relationship between stress and strain) Point C, D, and E are in the plastic

region. Therefore;

E>D>C>B=A

iii)

Volume (opposite of density): A=D<B<C<E.

b) Tension stress of 200 MPa, 300 Mpa, and 400 MPa is applied and released to A

resulting in materials X, Y, and Z, respectively. Compare the following;

200 MPa< yielding strength (280 MPa) so X is the same material as A.

300>280 so Y is a cold-worked material.

400>200 so Z is a cold-worked material. In terms of cold-working, Z>Y since

400>300.

i) Density

Density does not change with cold-working.

ii) Dislocation density

Dislocation density depends on the amount of cold-working. Z>Y>X=A

iii) Yielding strength

Yielding strength increases as the amount of cold-working increases. Z>Y>X=A

iv) Ductility

Opposite of yielding strength, A=X<Y<Z.

FK

4. (10 points) Assume that two materials A and B are given, both of which are made

of copper. A is 5% cold-worked while B is 15% cold-worked. Compare the following

parameters between A and B.

Characteristics of materials such as melting temperature, density, and atomic

arrangement (thus APF) des not depend on the amount of cold-working. However,

mechanical properties could be modified with cold-working process.

i)

Melting Temperature

A=B

ii)

Density

A=B

iii)

Dislocation density

A<B

iv)

Youngs Modulus

A=B

v)

Ductility

A>B

vi)

Resilience

A<B (since yielding strength increases as Youngs modulus is constant.)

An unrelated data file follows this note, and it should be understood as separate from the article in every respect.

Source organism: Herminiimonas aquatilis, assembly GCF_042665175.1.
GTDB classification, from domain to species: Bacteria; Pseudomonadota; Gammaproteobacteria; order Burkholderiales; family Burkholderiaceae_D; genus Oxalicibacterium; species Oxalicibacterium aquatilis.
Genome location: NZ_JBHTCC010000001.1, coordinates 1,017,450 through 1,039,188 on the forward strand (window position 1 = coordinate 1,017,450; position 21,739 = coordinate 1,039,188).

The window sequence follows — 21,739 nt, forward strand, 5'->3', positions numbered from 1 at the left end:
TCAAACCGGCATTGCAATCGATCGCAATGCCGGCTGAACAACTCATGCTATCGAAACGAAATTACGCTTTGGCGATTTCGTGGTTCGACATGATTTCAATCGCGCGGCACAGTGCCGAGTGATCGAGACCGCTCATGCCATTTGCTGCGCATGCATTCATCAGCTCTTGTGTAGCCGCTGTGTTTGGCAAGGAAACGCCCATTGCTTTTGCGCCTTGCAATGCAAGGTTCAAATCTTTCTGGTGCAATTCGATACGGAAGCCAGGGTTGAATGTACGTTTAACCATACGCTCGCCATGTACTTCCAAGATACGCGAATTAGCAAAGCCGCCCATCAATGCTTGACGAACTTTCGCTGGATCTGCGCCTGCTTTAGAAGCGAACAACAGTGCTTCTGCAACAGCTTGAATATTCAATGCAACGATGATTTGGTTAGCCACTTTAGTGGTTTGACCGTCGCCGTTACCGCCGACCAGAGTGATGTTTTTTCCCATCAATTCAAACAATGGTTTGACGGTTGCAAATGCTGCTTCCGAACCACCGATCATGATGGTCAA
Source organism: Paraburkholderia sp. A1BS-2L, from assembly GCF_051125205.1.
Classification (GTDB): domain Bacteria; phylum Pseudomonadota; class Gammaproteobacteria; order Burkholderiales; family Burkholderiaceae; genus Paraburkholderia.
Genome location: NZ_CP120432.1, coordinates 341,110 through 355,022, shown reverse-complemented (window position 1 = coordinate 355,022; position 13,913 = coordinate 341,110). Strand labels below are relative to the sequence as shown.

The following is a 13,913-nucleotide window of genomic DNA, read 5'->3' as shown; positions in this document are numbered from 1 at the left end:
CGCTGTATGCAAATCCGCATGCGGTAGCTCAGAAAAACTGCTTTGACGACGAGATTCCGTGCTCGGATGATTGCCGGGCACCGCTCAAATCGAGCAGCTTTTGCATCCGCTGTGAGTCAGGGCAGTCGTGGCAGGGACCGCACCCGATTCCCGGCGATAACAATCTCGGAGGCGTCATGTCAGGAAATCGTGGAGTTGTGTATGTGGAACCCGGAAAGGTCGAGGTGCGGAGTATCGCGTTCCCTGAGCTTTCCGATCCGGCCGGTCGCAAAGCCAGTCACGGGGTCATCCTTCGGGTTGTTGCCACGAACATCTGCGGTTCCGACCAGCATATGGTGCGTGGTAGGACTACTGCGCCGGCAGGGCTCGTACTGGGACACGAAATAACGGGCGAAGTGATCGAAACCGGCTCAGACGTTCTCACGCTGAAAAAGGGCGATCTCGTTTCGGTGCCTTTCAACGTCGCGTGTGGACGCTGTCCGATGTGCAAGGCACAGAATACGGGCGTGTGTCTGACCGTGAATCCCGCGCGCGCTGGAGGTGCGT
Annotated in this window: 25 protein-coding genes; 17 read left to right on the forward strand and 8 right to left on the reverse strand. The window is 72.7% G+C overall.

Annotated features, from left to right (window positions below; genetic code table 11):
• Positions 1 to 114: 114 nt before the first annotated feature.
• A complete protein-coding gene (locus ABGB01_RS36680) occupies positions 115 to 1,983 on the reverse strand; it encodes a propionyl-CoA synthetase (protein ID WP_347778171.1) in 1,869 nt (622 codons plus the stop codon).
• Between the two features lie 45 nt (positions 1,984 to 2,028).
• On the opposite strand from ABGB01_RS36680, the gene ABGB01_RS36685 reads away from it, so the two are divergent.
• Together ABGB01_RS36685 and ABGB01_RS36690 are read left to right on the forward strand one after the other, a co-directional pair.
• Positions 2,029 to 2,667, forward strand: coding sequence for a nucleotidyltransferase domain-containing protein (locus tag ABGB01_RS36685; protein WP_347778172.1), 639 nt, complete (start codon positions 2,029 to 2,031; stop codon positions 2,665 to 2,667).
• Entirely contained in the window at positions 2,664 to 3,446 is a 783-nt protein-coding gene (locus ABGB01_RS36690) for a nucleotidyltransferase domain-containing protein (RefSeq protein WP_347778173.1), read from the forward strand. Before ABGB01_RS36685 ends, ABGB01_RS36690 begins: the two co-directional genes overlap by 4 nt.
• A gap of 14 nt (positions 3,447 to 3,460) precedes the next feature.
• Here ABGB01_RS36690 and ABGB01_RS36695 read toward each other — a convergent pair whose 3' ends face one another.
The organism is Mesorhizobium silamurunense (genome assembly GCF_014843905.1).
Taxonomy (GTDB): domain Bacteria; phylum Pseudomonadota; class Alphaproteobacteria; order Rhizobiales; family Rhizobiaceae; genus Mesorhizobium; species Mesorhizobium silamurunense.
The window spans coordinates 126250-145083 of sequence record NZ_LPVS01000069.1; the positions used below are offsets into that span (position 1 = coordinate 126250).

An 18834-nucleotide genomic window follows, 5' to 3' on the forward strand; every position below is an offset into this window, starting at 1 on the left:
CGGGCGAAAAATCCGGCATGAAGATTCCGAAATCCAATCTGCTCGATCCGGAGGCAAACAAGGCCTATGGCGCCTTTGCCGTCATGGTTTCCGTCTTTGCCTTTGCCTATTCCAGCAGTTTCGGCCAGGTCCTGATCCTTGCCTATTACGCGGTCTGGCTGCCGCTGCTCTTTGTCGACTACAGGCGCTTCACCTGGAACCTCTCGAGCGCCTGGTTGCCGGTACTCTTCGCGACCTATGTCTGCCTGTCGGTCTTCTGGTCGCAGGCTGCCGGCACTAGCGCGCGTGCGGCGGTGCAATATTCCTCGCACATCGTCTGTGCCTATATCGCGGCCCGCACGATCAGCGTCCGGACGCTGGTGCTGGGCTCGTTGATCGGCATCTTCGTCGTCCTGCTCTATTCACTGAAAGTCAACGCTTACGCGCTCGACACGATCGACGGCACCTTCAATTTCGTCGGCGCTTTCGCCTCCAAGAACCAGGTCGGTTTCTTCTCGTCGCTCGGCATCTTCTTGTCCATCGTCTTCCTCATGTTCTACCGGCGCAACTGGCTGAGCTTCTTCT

vii)

Recrystallization Temperature

A>B --Inverse relationship between cold-working and recrystallization temperature.

viii) Atomic Packing Factor

A=B

ix)

Yielding Strength

A<B

x)

Tensile Strength

A<B

5. (15 points) Suppose you have

A) a cylindrical copper specimen

B) A with 0.2% Ni impurities

C) B with 35% cold-working

D) C when it is heated at the recrystallization temperature for one hour

Compare the following parameters for A, B, C, and D. (ACu= 63.54 g/mol, ANi= 63.54

g/mol, rCu= rNi =130 pm)

Critical point herein this question is that when a material is heated at

recrystallization temperature for one or more hours, the effects of cold-working are

nullified. So B is the same material as D.

i)

yielding strength

C>B=D>A

ii)

dislocation density

C>B, D, A since dislocation density increases as cold-working is applied.

iii)

density

Ni and Cu have identical atomic radii, however Ni is lighter than Cu. Then, materials

with Ni impurities have lower density than that of pure Cu material. A>B=C=D

iv)

ductility

Ductility has the opposite trend of yielding strength. C<B=D<A

v)

tensile strength

Tenile strength is just like yielding strength. C>B=D>A

FK

6. (10 points) Assign the crystal structure of the compounds formed by the given